New ACC Study Reveals Texas-Sized Disability Voting Bloc

September 13, 2018

A study by the Austin Community College (ACC) Center for Public Policy and Political Studies released earlier this week confirms what advocates have claimed for years: Texans with disabilities are politically engaged and vote in extraordinary numbers.

Studies of Political Statistics: Voter Turnout Among Voters with Disabilities in Major Texas Counties in the 2014 and 2016 General Elections analyzes registration and voting record data of the 868,763 registered voters in Texas with disability license plates or parking placards. The study covers 17 of the largest counties in Texas, which provided nearly 70% of the total votes cast in the 2016 General Election. Describing voters with disabilities as a “a significant voting population,” the study suggests that Texans with disabilities may have higher rates of voter turnout than the general population.

Among the major findings of the study:

  • There are 868,763 registered voters with disability license plates or parking placards;
  • In the 2014 General Election, 48.9% of the 868,763 voted compared to 32.1%  of all voters;
  • In the 2016 General Election, 72.1% of the 868,763 voted compared to 62.5% of all voters;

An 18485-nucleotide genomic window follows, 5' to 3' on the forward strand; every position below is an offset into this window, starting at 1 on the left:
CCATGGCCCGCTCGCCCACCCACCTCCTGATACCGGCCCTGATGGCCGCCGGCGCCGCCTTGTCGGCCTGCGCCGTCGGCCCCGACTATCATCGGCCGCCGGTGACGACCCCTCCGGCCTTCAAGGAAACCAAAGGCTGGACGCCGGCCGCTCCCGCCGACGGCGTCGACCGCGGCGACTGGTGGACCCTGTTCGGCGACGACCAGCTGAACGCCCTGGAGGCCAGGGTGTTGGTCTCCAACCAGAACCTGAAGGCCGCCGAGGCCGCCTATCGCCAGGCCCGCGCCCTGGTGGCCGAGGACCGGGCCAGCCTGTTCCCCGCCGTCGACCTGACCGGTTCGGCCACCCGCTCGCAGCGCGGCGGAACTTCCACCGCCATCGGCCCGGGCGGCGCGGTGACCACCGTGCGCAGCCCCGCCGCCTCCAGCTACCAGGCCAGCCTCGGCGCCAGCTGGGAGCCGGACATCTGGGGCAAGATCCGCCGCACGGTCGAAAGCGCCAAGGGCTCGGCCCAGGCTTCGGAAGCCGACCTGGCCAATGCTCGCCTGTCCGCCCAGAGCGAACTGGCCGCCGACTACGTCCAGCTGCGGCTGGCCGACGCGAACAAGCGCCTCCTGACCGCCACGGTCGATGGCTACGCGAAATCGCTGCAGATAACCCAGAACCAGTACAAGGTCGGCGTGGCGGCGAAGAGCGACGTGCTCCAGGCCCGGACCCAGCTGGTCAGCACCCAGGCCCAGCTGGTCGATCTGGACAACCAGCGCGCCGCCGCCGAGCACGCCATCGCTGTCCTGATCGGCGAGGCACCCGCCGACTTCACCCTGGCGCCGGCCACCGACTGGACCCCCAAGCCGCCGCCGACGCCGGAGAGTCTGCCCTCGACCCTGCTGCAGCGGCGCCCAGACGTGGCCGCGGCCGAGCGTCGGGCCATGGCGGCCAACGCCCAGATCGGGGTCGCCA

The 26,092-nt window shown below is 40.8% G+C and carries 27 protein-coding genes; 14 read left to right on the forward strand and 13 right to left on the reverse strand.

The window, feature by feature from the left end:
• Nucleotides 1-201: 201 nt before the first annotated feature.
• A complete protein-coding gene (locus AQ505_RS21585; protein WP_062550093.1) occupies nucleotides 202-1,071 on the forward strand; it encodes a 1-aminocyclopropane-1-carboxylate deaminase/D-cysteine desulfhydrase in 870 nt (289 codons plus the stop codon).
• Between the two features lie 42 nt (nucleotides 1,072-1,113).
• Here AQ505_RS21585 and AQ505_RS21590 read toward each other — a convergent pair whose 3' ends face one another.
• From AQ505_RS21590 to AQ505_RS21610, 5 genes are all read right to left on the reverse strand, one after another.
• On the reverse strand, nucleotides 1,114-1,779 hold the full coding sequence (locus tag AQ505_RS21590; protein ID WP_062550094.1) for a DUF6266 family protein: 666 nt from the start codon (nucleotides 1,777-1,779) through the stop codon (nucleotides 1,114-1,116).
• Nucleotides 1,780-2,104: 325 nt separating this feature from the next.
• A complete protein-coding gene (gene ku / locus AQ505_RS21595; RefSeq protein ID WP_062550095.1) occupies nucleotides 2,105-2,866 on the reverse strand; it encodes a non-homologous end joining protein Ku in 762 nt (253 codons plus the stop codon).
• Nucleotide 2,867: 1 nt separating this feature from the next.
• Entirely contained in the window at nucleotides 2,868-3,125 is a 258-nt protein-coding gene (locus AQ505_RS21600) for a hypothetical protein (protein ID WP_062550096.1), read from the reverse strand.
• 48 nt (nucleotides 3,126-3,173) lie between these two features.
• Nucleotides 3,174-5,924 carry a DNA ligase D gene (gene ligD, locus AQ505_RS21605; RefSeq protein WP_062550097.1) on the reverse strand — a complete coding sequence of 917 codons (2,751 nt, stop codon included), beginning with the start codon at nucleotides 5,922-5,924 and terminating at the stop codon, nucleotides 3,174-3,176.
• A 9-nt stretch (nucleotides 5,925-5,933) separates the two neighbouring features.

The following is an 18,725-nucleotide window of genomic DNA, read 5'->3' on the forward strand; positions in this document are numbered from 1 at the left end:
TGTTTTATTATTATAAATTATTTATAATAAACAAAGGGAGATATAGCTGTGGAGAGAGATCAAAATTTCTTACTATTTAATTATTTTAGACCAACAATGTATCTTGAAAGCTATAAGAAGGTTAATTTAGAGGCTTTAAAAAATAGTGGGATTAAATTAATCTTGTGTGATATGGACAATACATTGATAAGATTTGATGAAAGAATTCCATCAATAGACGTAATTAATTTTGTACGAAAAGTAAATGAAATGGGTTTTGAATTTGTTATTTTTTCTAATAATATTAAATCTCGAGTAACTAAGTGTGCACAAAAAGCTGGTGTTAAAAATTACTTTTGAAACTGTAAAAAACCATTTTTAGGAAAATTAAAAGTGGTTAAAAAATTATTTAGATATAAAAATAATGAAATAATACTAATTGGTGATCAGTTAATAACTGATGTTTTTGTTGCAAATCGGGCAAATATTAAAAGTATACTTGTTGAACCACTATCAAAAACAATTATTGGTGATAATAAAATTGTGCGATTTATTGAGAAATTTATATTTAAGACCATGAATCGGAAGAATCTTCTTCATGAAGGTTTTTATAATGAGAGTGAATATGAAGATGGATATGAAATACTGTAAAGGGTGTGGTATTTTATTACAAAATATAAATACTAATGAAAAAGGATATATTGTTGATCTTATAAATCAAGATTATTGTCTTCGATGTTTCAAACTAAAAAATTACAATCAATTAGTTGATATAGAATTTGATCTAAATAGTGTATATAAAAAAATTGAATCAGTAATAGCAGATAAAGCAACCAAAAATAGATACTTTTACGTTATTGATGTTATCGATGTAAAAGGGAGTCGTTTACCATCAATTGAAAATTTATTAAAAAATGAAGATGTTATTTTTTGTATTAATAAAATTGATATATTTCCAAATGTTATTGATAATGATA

• 78% of the 868,763 voted early compared to 62.5% of all voters;
  • 78% of the 868,763 are 45+ compared to 64% of all voters.
  • Though the above data doesn’t reflect the entire registered disability population in Texas, the study states it “… will give the reader some good idea of trends among this group throughout Texas.’’

The study revealed that in the Congressional Districts contained within the 17 counties, there is a consistent pattern of as much as a 20% higher turnout in the 2016 General Election than in 2014, higher levels of early voting in 2016 than in 2014 and a higher percentage of women voters than men. Moreover, more older voters participated in the 2014 General Election than in 2016.

“868,763 is actually an understatement of the disability voting bloc. Many individuals use public transportation to get to the polls and many others with deafness, intellectual disability, mental illness, and other disabilities don’t require disability license plates or parking placards. The disability voting bloc is certainly large enough to make the difference in closely contested elections. Savvy candidates for office should take note,” said Dennis Borel, Executive Director of the Coalition of Texans with Disabilities.

“Though there are still major barriers confronting people with disabilities when attempting to vote, what’s exciting about this study is, it suggests what remarkable gains towards inclusion could be made if these barriers were eliminated,” said Molly Broadway of Disability Rights Texas.

REV UP Texas provided the data for the study from a database created by matching the phone numbers of those with disability license plates or parking placards (obtained from the Texas Department of Motor Vehicles) to an existing database of all registered voters in Texas. Dr. Jeff Smith of Opinion Analysts assisted in matching and analyzing the data to find out how many people with disability placards or plates were registered to vote.

Access the ACC study

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